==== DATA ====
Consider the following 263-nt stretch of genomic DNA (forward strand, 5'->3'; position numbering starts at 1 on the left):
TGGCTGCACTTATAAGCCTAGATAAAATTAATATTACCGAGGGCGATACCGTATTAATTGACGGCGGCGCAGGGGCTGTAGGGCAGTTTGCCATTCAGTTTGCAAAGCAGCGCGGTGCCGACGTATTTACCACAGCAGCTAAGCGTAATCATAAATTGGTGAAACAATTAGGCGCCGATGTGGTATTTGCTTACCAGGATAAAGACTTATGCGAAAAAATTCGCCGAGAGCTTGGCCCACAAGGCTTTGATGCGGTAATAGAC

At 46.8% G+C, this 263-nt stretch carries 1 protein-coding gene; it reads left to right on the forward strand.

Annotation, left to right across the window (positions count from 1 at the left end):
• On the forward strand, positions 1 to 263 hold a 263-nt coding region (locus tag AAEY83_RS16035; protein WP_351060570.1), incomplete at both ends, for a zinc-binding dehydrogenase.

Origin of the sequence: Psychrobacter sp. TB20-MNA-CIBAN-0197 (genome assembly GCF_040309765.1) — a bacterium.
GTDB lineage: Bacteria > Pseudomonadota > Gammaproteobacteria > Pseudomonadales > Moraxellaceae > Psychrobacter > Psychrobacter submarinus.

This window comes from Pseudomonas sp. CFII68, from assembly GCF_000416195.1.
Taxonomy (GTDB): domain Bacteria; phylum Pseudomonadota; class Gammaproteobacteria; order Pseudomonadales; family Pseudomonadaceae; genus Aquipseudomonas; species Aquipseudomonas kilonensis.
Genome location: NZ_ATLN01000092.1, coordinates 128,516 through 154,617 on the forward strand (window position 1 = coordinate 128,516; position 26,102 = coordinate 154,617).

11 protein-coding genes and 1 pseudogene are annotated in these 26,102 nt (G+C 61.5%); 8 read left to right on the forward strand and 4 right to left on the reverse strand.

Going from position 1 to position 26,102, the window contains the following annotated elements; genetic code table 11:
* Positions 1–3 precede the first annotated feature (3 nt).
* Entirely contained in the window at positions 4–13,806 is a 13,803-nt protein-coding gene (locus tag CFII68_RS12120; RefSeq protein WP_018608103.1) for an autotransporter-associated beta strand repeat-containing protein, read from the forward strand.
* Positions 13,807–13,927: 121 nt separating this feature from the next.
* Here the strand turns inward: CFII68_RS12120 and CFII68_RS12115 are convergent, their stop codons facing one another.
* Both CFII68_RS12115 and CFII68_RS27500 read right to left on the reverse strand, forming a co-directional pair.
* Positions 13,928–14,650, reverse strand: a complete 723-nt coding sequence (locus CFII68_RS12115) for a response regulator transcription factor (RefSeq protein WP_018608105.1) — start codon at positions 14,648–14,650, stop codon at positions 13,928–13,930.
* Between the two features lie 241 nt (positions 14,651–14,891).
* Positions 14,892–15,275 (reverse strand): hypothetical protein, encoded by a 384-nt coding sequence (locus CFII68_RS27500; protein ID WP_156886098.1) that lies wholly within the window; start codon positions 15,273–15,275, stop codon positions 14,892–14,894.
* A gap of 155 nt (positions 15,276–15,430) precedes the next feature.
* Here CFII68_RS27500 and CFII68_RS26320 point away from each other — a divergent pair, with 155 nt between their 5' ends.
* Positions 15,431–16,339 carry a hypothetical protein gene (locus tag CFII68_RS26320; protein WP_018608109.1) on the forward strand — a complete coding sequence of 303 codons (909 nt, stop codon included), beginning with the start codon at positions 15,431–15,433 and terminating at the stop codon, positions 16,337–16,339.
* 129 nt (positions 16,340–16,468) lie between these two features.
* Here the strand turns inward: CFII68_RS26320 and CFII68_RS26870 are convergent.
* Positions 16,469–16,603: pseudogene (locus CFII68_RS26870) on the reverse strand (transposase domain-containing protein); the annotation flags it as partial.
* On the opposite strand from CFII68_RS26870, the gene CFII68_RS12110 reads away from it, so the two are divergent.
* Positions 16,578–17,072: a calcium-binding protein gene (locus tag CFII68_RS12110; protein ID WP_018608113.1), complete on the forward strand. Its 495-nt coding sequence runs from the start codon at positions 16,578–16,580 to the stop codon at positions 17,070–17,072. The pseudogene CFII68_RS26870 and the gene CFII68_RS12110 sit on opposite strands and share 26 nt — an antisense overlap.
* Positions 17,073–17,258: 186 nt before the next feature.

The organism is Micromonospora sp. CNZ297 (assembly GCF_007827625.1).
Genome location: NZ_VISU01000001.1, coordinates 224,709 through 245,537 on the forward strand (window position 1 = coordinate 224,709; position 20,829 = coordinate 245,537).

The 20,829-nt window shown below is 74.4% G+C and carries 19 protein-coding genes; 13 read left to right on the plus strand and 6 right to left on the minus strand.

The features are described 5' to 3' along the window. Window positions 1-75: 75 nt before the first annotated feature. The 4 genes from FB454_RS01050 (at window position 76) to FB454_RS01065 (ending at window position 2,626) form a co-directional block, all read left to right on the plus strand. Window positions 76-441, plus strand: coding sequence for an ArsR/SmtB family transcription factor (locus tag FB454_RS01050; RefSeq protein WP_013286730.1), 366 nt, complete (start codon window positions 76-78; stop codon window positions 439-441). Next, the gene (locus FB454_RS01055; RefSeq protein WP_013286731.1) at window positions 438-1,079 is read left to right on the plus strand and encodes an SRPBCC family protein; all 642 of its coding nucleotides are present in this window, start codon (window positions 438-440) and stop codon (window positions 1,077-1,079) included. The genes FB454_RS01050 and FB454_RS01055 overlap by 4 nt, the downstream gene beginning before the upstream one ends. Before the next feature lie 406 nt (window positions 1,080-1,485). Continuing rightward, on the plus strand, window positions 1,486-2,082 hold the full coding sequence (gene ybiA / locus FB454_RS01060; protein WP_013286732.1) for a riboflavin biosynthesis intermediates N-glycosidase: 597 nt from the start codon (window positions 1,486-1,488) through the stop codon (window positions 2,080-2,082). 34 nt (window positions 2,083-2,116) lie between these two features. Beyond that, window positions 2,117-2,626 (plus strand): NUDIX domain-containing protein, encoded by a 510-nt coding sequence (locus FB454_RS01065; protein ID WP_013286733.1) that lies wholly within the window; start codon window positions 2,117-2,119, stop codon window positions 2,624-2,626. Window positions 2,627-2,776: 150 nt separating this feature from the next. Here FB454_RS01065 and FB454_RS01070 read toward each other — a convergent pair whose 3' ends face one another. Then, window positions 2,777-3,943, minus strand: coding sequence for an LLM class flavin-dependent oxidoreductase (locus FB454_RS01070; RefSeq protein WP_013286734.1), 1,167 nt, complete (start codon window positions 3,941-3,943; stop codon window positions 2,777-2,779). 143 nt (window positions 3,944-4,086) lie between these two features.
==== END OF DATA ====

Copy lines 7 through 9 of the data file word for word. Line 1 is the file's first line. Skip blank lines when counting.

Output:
GTDB lineage: Bacteria > Pseudomonadota > Gammaproteobacteria > Pseudomonadales > Moraxellaceae > Psychrobacter > Psychrobacter submarinus.

This window comes from Pseudomonas sp. CFII68, from assembly GCF_000416195.1.
Taxonomy (GTDB): domain Bacteria; phylum Pseudomonadota; class Gammaproteobacteria; order Pseudomonadales; family Pseudomonadaceae; genus Aquipseudomonas; species Aquipseudomonas kilonensis.